During a discussion of the proposed plastic bag ban, Mayor Norman Rosenblum introduced a package of papers from students at the eloquently supporting the measure and he told about the children's amazement when he answered their communications. The tale provided an opportunity for some residents concerned over the Pine Street imbroglio to rail at the board for ignoring their queries and concerns.
One resident claimed that the board was letting the developer who caused the flooding mess off the hook by using federal grant money to fix the problem. As he accused the board of overpaying for the job, which he said could be done for 25 percent of the cost that the village planned to pay for it, Village Manager Richard Slingerland shook his head and whispered "That's not true."
The discussion and public hearing over the plastic bag ban, at times, got heated between board members, though no one from the public spoke. Passage is a "foregone conclusion," said Rosenblum, although the final form is still under consideration. Any vote is likely a month or more away and the board will hammer out details at its next work session.
Rosenblum questioned the provision in the ban that exempts non-profits. "If it's wrong [to use plastic bags], it's wrong," he said. "The goal is to stop the use."
Further, the bill is only targeted toward retailers, he said, and if it results in added expenses—particularly for supermarkets—these costs will be passed on to the consumer. He also called for an extension of the date the ban would go into effect from six to nine months to give retailers the opportunity to get rid of existing stock.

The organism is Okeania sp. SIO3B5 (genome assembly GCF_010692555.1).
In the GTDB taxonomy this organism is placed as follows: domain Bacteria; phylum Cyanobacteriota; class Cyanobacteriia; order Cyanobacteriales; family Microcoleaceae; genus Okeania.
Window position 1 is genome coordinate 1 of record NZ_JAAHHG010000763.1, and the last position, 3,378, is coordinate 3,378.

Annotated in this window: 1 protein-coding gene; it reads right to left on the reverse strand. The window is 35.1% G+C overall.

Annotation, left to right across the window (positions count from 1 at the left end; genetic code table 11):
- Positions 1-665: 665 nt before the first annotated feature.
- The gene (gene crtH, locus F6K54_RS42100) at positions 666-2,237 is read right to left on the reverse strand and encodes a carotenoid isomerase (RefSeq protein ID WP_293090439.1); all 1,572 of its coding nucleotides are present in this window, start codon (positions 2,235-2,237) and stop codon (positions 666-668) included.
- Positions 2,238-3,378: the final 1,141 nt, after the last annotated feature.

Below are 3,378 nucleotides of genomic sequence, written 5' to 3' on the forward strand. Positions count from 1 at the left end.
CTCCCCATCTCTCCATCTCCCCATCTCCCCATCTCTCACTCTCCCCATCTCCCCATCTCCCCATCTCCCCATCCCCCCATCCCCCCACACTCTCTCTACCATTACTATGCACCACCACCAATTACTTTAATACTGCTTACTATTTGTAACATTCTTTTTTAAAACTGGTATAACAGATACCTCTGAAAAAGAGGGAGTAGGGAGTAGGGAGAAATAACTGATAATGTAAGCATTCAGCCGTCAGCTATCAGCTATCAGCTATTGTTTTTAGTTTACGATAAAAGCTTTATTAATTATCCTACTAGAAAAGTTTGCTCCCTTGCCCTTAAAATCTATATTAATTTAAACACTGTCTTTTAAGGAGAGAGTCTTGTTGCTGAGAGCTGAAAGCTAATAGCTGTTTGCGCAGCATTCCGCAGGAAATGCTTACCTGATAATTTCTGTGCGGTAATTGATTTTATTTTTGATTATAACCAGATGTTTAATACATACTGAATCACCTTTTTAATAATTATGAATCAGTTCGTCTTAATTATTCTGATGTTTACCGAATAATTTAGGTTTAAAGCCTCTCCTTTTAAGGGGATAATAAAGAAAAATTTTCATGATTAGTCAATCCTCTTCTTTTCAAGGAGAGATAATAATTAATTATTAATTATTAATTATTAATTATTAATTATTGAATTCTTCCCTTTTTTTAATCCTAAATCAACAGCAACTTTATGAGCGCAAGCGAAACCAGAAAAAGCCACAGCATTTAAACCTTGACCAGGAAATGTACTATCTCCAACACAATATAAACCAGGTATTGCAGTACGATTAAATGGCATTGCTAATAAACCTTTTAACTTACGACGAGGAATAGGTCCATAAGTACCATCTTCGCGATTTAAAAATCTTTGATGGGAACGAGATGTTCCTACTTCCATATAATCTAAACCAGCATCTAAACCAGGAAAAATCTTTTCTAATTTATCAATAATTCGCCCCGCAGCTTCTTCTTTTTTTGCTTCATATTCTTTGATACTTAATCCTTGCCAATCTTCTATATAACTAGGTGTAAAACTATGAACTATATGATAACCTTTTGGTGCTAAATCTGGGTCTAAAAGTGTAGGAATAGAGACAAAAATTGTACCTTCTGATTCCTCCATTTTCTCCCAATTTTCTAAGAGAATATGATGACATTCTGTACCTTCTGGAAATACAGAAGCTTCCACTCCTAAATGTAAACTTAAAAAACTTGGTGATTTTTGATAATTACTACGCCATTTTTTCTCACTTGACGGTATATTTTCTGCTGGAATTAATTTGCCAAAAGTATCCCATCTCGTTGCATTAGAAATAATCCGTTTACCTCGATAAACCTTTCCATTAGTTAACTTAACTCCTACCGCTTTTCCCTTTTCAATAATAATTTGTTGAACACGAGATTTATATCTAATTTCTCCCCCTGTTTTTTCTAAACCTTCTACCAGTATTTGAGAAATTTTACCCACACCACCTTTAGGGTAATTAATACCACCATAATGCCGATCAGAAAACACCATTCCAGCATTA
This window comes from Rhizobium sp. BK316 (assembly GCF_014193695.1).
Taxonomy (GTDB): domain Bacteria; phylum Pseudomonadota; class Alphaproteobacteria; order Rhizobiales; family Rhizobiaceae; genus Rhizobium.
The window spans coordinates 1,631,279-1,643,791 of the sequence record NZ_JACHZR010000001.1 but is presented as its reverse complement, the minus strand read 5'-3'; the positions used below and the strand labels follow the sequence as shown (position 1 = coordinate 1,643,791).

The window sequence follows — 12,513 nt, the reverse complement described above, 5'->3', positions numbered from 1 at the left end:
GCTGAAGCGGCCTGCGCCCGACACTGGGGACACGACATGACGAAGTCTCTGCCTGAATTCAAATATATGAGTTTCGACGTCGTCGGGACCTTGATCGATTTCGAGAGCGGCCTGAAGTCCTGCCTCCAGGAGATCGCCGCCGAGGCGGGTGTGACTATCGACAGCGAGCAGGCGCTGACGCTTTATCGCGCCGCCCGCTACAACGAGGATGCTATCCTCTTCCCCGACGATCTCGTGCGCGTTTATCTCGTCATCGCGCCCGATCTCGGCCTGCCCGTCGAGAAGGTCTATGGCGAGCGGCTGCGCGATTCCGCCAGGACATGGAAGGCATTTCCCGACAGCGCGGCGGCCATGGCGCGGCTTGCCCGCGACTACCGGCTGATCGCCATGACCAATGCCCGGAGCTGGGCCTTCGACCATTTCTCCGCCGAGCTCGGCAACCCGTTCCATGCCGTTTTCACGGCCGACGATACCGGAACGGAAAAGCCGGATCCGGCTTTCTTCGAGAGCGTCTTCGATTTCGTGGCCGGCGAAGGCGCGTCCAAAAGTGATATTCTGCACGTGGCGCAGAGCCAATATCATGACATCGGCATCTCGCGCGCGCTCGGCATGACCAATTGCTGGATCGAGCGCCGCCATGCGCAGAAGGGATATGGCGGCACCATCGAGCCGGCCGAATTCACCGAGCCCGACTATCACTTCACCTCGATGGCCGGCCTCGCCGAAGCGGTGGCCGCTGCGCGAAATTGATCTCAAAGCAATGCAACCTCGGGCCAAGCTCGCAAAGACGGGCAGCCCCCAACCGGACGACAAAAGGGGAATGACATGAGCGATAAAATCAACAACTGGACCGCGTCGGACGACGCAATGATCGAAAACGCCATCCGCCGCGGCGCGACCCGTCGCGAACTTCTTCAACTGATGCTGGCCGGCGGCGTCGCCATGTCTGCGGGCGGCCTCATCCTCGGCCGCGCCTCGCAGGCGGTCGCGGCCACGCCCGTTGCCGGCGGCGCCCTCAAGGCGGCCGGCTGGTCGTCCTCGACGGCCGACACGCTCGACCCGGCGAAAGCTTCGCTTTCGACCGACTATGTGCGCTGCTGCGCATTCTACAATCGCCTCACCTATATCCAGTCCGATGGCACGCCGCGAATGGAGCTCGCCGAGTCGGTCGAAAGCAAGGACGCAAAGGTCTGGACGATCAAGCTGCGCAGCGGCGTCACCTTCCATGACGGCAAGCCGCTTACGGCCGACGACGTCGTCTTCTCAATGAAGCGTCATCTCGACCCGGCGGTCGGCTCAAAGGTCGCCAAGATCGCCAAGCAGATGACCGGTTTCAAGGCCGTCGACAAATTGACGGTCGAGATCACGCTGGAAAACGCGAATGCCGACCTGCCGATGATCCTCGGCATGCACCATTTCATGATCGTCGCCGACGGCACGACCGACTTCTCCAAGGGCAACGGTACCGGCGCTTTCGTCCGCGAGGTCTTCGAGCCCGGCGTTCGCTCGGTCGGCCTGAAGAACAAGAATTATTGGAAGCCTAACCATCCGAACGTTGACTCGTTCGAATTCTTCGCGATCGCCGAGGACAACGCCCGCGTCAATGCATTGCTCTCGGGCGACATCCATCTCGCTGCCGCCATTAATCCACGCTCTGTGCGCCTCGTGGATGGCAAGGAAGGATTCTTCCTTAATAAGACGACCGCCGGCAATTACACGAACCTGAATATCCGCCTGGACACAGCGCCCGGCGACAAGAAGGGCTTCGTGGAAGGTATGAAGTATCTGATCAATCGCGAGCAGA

Trustee Toni Pergola Ryan reported that the environmental committee leaned toward keeping the not-for-profit exemption and that they would only accept minimal changes to the document.
Rosenblum rebutted by saying, "The responsibility of this board is to not go to the extreme, which is what this is.” He noted that Rye, the first municipality in the area to ban plastic bags, does not have a grocery store within city limits anymore.
The mayor also expressed concern over paper bags, which are not exempt from the ban but are more expensive than plastic bags and are generally considered to be at least as bad for the environment as plastic.
The only public speaker—an activist from Pelham—told the board that some stores charge a dime for paper bags to discourage their use and mentioned that Westchester County is considering a plastic bag ban.
“Keep going," she said encouragingly. "Other people behind you are looking to you as a role model.”
Trustee John Hofstetter said whether or not surrounding municipalities have a ban should not effect the village's decision to proceed.
“This is geared toward encouraging social change and that’s the reason to do it in some form or another,” he said.
“This is for the greater common good," he said, adding that the village should encourage people to, "make educated decisions where they shop and how they shop.”
Rosenblum agreed that public education is essential for the law to work and that the enforcement mechanism is an issue.
But, he said, "We will be passing this law; it's just a question of what it might look like."
Editor's Note: A previous statement that indicated community member Stuart Tiekert was quieted by a police officer at the meeting was incorrect. The sentence has been removed. Patch apologizes for the error.